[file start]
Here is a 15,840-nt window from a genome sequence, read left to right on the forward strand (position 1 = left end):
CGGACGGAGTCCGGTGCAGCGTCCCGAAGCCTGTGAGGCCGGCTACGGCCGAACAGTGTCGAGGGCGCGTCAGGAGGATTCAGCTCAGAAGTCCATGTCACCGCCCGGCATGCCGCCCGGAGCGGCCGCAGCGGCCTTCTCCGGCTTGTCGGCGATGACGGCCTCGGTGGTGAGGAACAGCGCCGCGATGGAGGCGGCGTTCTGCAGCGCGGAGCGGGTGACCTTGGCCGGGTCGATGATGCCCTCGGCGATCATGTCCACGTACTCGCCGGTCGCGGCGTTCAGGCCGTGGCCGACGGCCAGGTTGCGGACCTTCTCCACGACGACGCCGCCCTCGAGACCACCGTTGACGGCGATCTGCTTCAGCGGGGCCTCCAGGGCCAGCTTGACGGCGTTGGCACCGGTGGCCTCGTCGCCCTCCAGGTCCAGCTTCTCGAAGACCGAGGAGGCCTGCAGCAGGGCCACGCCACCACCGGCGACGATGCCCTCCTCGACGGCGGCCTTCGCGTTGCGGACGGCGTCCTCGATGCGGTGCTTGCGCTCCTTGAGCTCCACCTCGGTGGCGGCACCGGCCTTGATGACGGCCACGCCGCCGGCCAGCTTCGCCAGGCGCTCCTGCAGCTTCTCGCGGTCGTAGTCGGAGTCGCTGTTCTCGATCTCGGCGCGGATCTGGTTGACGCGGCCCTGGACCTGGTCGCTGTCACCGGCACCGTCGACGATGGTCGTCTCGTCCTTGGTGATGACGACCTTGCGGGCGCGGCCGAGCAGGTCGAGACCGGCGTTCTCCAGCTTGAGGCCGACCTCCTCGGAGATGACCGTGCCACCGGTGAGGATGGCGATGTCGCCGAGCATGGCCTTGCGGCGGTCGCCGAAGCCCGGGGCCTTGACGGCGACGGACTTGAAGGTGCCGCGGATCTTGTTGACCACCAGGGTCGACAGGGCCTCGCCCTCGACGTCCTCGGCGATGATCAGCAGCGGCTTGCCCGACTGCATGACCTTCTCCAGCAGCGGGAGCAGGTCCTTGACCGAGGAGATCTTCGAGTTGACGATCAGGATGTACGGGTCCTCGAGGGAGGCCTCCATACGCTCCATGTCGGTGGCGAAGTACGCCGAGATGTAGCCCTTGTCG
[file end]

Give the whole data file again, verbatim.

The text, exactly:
Here is a 15,840-nt window from a genome sequence, read left to right on the forward strand (position 1 = left end):
CGGACGGAGTCCGGTGCAGCGTCCCGAAGCCTGTGAGGCCGGCTACGGCCGAACAGTGTCGAGGGCGCGTCAGGAGGATTCAGCTCAGAAGTCCATGTCACCGCCCGGCATGCCGCCCGGAGCGGCCGCAGCGGCCTTCTCCGGCTTGTCGGCGATGACGGCCTCGGTGGTGAGGAACAGCGCCGCGATGGAGGCGGCGTTCTGCAGCGCGGAGCGGGTGACCTTGGCCGGGTCGATGATGCCCTCGGCGATCATGTCCACGTACTCGCCGGTCGCGGCGTTCAGGCCGTGGCCGACGGCCAGGTTGCGGACCTTCTCCACGACGACGCCGCCCTCGAGACCACCGTTGACGGCGATCTGCTTCAGCGGGGCCTCCAGGGCCAGCTTGACGGCGTTGGCACCGGTGGCCTCGTCGCCCTCCAGGTCCAGCTTCTCGAAGACCGAGGAGGCCTGCAGCAGGGCCACGCCACCACCGGCGACGATGCCCTCCTCGACGGCGGCCTTCGCGTTGCGGACGGCGTCCTCGATGCGGTGCTTGCGCTCCTTGAGCTCCACCTCGGTGGCGGCACCGGCCTTGATGACGGCCACGCCGCCGGCCAGCTTCGCCAGGCGCTCCTGCAGCTTCTCGCGGTCGTAGTCGGAGTCGCTGTTCTCGATCTCGGCGCGGATCTGGTTGACGCGGCCCTGGACCTGGTCGCTGTCACCGGCACCGTCGACGATGGTCGTCTCGTCCTTGGTGATGACGACCTTGCGGGCGCGGCCGAGCAGGTCGAGACCGGCGTTCTCCAGCTTGAGGCCGACCTCCTCGGAGATGACCGTGCCACCGGTGAGGATGGCGATGTCGCCGAGCATGGCCTTGCGGCGGTCGCCGAAGCCCGGGGCCTTGACGGCGACGGACTTGAAGGTGCCGCGGATCTTGTTGACCACCAGGGTCGACAGGGCCTCGCCCTCGACGTCCTCGGCGATGATCAGCAGCGGCTTGCCCGACTGCATGACCTTCTCCAGCAGCGGGAGCAGGTCCTTGACCGAGGAGATCTTCGAGTTGACGATCAGGATGTACGGGTCCTCGAGGGAGGCCTCCATACGCTCCATGTCGGTGGCGAAGTACGCCGAGATGTAGCCCTTGTCG